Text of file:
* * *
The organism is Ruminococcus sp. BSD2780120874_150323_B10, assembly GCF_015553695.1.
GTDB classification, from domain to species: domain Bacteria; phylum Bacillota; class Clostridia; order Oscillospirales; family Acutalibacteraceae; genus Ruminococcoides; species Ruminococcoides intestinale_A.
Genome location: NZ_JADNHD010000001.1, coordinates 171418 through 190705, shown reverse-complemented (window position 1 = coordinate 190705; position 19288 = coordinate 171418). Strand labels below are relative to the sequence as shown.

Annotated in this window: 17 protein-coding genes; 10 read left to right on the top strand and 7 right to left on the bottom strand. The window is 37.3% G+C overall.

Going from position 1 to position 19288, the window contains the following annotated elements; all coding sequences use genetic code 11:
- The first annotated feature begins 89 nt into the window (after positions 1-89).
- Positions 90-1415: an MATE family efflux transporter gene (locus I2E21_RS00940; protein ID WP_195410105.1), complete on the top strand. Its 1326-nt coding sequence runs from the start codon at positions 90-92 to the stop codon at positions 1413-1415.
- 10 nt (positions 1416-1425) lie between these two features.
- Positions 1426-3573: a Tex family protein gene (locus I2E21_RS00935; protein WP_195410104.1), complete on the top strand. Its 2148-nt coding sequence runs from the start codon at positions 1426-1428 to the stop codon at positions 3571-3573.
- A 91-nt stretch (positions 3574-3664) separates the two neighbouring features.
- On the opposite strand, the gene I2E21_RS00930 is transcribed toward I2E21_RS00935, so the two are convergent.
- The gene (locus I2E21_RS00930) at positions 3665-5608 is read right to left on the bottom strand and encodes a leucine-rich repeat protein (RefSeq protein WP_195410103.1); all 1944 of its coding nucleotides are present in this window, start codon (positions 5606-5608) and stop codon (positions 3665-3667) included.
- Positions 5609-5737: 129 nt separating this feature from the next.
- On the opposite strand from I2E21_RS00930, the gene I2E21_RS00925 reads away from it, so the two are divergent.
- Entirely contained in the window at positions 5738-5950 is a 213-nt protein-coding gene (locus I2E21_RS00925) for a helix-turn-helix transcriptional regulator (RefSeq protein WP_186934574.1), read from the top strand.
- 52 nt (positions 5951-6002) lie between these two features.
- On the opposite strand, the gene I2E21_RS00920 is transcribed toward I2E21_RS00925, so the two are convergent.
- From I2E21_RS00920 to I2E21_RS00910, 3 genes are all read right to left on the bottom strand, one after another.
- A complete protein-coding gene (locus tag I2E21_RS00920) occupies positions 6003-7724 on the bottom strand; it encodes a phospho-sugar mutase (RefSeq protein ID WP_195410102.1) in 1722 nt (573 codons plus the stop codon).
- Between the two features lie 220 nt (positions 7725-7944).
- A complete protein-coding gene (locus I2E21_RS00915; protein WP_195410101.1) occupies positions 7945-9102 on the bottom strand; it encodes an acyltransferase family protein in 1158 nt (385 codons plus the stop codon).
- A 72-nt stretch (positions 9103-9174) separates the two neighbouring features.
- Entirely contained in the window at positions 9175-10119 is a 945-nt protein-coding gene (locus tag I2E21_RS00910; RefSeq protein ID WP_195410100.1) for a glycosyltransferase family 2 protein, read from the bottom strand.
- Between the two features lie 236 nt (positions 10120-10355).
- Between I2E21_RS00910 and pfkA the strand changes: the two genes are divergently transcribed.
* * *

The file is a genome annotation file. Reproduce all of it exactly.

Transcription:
The organism is Ruminococcus sp. BSD2780120874_150323_B10, assembly GCF_015553695.1.
GTDB classification, from domain to species: domain Bacteria; phylum Bacillota; class Clostridia; order Oscillospirales; family Acutalibacteraceae; genus Ruminococcoides; species Ruminococcoides intestinale_A.
Genome location: NZ_JADNHD010000001.1, coordinates 171418 through 190705, shown reverse-complemented (window position 1 = coordinate 190705; position 19288 = coordinate 171418). Strand labels below are relative to the sequence as shown.

Annotated in this window: 17 protein-coding genes; 10 read left to right on the top strand and 7 right to left on the bottom strand. The window is 37.3% G+C overall.

Going from position 1 to position 19288, the window contains the following annotated elements; all coding sequences use genetic code 11:
- The first annotated feature begins 89 nt into the window (after positions 1-89).
- Positions 90-1415: an MATE family efflux transporter gene (locus I2E21_RS00940; protein ID WP_195410105.1), complete on the top strand. Its 1326-nt coding sequence runs from the start codon at positions 90-92 to the stop codon at positions 1413-1415.
- 10 nt (positions 1416-1425) lie between these two features.
- Positions 1426-3573: a Tex family protein gene (locus I2E21_RS00935; protein WP_195410104.1), complete on the top strand. Its 2148-nt coding sequence runs from the start codon at positions 1426-1428 to the stop codon at positions 3571-3573.
- A 91-nt stretch (positions 3574-3664) separates the two neighbouring features.
- On the opposite strand, the gene I2E21_RS00930 is transcribed toward I2E21_RS00935, so the two are convergent.
- The gene (locus I2E21_RS00930) at positions 3665-5608 is read right to left on the bottom strand and encodes a leucine-rich repeat protein (RefSeq protein WP_195410103.1); all 1944 of its coding nucleotides are present in this window, start codon (positions 5606-5608) and stop codon (positions 3665-3667) included.
- Positions 5609-5737: 129 nt separating this feature from the next.
- On the opposite strand from I2E21_RS00930, the gene I2E21_RS00925 reads away from it, so the two are divergent.
- Entirely contained in the window at positions 5738-5950 is a 213-nt protein-coding gene (locus I2E21_RS00925) for a helix-turn-helix transcriptional regulator (RefSeq protein WP_186934574.1), read from the top strand.
- 52 nt (positions 5951-6002) lie between these two features.
- On the opposite strand, the gene I2E21_RS00920 is transcribed toward I2E21_RS00925, so the two are convergent.
- From I2E21_RS00920 to I2E21_RS00910, 3 genes are all read right to left on the bottom strand, one after another.
- A complete protein-coding gene (locus tag I2E21_RS00920) occupies positions 6003-7724 on the bottom strand; it encodes a phospho-sugar mutase (RefSeq protein ID WP_195410102.1) in 1722 nt (573 codons plus the stop codon).
- Between the two features lie 220 nt (positions 7725-7944).
- A complete protein-coding gene (locus I2E21_RS00915; protein WP_195410101.1) occupies positions 7945-9102 on the bottom strand; it encodes an acyltransferase family protein in 1158 nt (385 codons plus the stop codon).
- A 72-nt stretch (positions 9103-9174) separates the two neighbouring features.
- Entirely contained in the window at positions 9175-10119 is a 945-nt protein-coding gene (locus tag I2E21_RS00910; RefSeq protein ID WP_195410100.1) for a glycosyltransferase family 2 protein, read from the bottom strand.
- Between the two features lie 236 nt (positions 10120-10355).
- Between I2E21_RS00910 and pfkA the strand changes: the two genes are divergently transcribed.